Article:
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I take pictures of these things partly so I can share them with you, but also because it’s easier than taking notes. When I get home, I can look up the image and see who owns it. This one comes from the Guildhall Library. Hm.

They set up a few tableaux as well, so we can imagine our warehouse clerks and customs officials at their jobs. These exhibits are fun to look at, but hard to photograph because of the shiny glass and the somewhat dim lighting. But I try, because someday Moriarty is going to have to go down to this office to sneak a peek at some records while Angelina distracts the clerk.

 

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At last, the whole story is told

All the museums I visit have updated their exhibits to include a period of English and American history that was suppressed for a long, long time. We’re talking about slavery, a great disaster perpetrated by one group against another. We’re still struggling to repair the damage wrought by those centuries of shame. Getting the story straight is part of that process. Here’s some of them well-written exposition from the Docklands exhibit.

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This part of the exhibit was full of people, so I didn’t take pictures of the stuff, sorry. They also had a typical dock-workers home that kids could play in. Some kids were cheerfully demolishing it, so I didn’t get pix of that either. And then there were rows of boxes filled with fragrant stuff that you could open and sniff and try to guess which was what. They had vanilla, nutmeg, cinnamon…  all the spices that came to England through the docklands. I opened all the boxes and found no opium, so it wasn’t perfect. (They never have opium in these exhibits!)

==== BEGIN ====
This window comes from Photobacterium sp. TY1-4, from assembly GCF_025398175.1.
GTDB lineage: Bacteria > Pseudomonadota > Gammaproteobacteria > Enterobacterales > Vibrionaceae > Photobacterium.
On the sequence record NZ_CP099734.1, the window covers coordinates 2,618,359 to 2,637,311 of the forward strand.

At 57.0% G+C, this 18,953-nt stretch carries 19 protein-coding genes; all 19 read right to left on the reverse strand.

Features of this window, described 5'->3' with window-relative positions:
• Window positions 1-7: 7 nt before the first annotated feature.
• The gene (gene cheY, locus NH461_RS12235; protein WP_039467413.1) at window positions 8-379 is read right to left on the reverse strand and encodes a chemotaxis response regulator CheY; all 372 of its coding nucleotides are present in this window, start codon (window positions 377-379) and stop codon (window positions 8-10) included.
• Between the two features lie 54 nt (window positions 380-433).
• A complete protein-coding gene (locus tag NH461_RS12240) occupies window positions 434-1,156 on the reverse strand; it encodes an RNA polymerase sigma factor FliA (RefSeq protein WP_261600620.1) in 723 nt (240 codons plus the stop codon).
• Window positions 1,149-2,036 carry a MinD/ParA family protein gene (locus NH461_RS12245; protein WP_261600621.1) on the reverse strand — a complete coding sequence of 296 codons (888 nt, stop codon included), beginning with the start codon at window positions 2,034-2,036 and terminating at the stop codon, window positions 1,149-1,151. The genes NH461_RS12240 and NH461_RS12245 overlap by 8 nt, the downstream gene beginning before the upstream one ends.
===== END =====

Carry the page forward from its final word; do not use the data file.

All along the waterfront

I take pix of the cards under paintings I want to study at home, like this one.

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I found this one in Wikipedia, just as I hoped.

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Greenwich Hospital by John Paul, 1835

And here’s another look at the life of the folk who lived and worked in the docklands.

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The caption says, “The kitchen of one of the poorer lodging houses visited by Henry Mayhew around 1861. The lodgers are all eating because Mayhew provided them with a meal, but there are few chairs and virtually no cutlery.”

Henry Mayhew wrote London Labour and the London Poor (1851), the result of his deep dive into the lower reaches of London life. I have a copy on my shelf, as it happens. If and when my Moriartys take their own dive into those precincts, I’ll read at least some of it. Pretty stiff stuff.

Where ideas come from

Sometimes people ask writers, “Where do you get your ideas?” One of my answers is, “In museums.” I looked at this exhibit and my mind exploded. What do you think: Moriarty Smells the Coffee? I think I may have to go to Jamaica for this one…

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Customs officer drawing off a sample of whisky, around 1920.